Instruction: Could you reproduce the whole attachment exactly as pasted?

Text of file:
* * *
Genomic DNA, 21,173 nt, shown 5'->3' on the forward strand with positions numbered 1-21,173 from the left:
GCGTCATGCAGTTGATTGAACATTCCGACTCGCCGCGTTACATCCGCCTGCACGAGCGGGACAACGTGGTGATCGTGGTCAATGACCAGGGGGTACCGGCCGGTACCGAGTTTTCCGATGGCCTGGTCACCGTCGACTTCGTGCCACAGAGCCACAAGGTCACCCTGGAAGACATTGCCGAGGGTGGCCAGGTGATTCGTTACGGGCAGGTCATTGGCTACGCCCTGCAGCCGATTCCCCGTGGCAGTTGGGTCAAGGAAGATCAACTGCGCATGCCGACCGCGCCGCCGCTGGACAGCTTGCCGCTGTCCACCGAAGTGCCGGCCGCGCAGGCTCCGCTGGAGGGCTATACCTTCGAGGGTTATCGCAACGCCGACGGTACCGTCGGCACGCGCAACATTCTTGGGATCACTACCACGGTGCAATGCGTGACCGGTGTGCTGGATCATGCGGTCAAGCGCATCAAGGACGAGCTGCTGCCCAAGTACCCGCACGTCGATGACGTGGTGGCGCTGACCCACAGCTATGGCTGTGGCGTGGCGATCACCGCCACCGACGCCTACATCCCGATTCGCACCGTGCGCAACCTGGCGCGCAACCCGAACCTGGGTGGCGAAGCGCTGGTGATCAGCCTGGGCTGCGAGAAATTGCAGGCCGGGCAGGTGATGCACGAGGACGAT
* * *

Genomic DNA, 21,173 nt, shown 5'->3' on the forward strand with positions numbered 1-21,173 from the left:
GCGTCATGCAGTTGATTGAACATTCCGACTCGCCGCGTTACATCCGCCTGCACGAGCGGGACAACGTGGTGATCGTGGTCAATGACCAGGGGGTACCGGCCGGTACCGAGTTTTCCGATGGCCTGGTCACCGTCGACTTCGTGCCACAGAGCCACAAGGTCACCCTGGAAGACATTGCCGAGGGTGGCCAGGTGATTCGTTACGGGCAGGTCATTGGCTACGCCCTGCAGCCGATTCCCCGTGGCAGTTGGGTCAAGGAAGATCAACTGCGCATGCCGACCGCGCCGCCGCTGGACAGCTTGCCGCTGTCCACCGAAGTGCCGGCCGCGCAGGCTCCGCTGGAGGGCTATACCTTCGAGGGTTATCGCAACGCCGACGGTACCGTCGGCACGCGCAACATTCTTGGGATCACTACCACGGTGCAATGCGTGACCGGTGTGCTGGATCATGCGGTCAAGCGCATCAAGGACGAGCTGCTGCCCAAGTACCCGCACGTCGATGACGTGGTGGCGCTGACCCACAGCTATGGCTGTGGCGTGGCGATCACCGCCACCGACGCCTACATCCCGATTCGCACCGTGCGCAACCTGGCGCGCAACCCGAACCTGGGTGGCGAAGCGCTGGTGATCAGCCTGGGCTGCGAGAAATTGCAGGCCGGGCAGGTGATGCACGAGGACGAT